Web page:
Back panel support for output via optical cable
One internal header for S/PDIF output for HDMI support
IEEE 1394 1 x IEEE 1394a port(s)
USB Ports Four Hi-Speed USB 2.0 ports via back panel, including two fast charging high current ports (yellow)
Six additional Hi-Speed USB 2.0 ports via four internal headers
Four Super-Speed USB 3.0 ports (blue) and four Super-Speed USB 3.0 via internal headers
Back I/O Ports PS/2 mouse/keyboard port
2x hi-current USB 2.0 ports
2x standard USB 2.0 ports
4x USB 3.0 ports
1x ESATA port
1x IEEE 1394 port
1x HDMI port
1x audio panel

Let's get to the benchmarks!



# PCI slots are still industry standardOlin Coles 2012-05-07 16:08
Conclusion ratings are purely opionion, but I think most people are still buying/using PCI-bus hardware.
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# RE: PCI slots are still industry standardDavid Ramsey 2012-05-07 16:14
And a lot of people are still running Windows XP.
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# Re: PCI slots are still industry standardJoe Mama 2012-05-08 10:59
This is an enthusiast-level motherboard -- save the PCI slots for the low-end stuff.
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# RE: Intel DZ77GA-70K Benchmark Performance TestsJustin 2012-05-08 16:32
Hi! Great review but I have one question that I didn't see answered anywhere: How long does this board take to POST? By POST I mean the time it takes to go from power button pressed to Windows load screen popping up. This is information a lot of people are interested in, but I rarely see it in reviews (in fact only Anandtech test this, AFAIK).
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# RE: RE: Intel DZ77GA-70K Benchmark Performance TestsDavid Ramsey 2012-05-08 16:43
There are several reasons you don't see this metric:

1. Most people only boot their systems once a day, if that, and the time spent to get to the Windows desktop is insignificant compared to the time the computer's being used.

2. The time will vary greatly depending on the boot device (regular hard disk, Velociraptor, SSD); the version of Windows being booted, drivers, etc.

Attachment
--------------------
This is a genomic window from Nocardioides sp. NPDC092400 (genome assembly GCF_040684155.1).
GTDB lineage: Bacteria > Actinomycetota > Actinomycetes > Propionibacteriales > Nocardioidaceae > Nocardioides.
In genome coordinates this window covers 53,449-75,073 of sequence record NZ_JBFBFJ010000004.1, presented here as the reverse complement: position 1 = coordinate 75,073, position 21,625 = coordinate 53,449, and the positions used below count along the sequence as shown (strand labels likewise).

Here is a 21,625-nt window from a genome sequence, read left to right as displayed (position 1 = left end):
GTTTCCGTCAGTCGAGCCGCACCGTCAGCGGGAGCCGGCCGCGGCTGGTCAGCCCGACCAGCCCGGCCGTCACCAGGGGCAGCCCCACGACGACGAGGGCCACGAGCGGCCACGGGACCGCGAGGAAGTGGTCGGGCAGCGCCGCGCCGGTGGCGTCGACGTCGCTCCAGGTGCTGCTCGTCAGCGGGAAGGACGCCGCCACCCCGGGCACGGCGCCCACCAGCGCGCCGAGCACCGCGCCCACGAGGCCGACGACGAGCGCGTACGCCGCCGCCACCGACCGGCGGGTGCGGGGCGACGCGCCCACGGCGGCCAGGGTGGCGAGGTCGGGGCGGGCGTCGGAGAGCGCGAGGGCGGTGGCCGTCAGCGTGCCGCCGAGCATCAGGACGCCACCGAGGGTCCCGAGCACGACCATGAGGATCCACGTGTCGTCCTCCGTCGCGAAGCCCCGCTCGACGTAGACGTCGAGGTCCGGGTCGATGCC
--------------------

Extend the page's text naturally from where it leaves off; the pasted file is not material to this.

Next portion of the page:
Granted, you could use a standard hardware configuration and Windows installation to reduce the number of variables in #2, but I don't think that many people would find it useful. FWIW I didn't notice the board being particularly speedy or slow.
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# RE: RE: RE: Intel DZ77GA-70K Benchmark Performance TestsJustin 2012-05-08 23:29
Thanks for the reply David! Whilst it's true that most people only boot up their system once per day (in fact I only do it twice) I can guarantee you that the average person cares more about how long their machine takes to boot up than some slight differences in benchmarks that are never actually felt by the end-user.

For reference try googling it and see dozens and dozens (hundreds even?) of people on tech forums around the world trying to find this information out :).

Or head over to anandtech and see how almost all of the positive comments mention POST time benchmarking as a great review feature.

As to hardware variability, I would assume by now that any enthusiast knows that overall boot time is greatly effected by hardware, most notably HDD/SSD. However POST time can still make 20 seconds of difference in startup time, considering most machines with SSDs start up in well under a minute, you can see how a lot of everyday users would like to see how they could shave most of this time off.

Once again, thank-you for the great review and for the reply :).
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# RE: RE: RE: RE: Intel DZ77GA-70K Benchmark Performance TestsErick 2012-06-23 12:26
The problem with this question is that boot up time has too many variables that are far more dependent on configuration and other hardware. Did you enable RAID? Well, there's a controller that must be loaded. What boot order and devices did you enable? It may have to check for USB devices. Is RAM test enabled? Quick or full? How much? What operation system, boot loader, drivers, and services?

If you want a fast bootup: you should disable all of the motherboard features you don't use, use a small and fast boot device like a SSD without RAID, and don't install drivers and services unless you absolutely need it.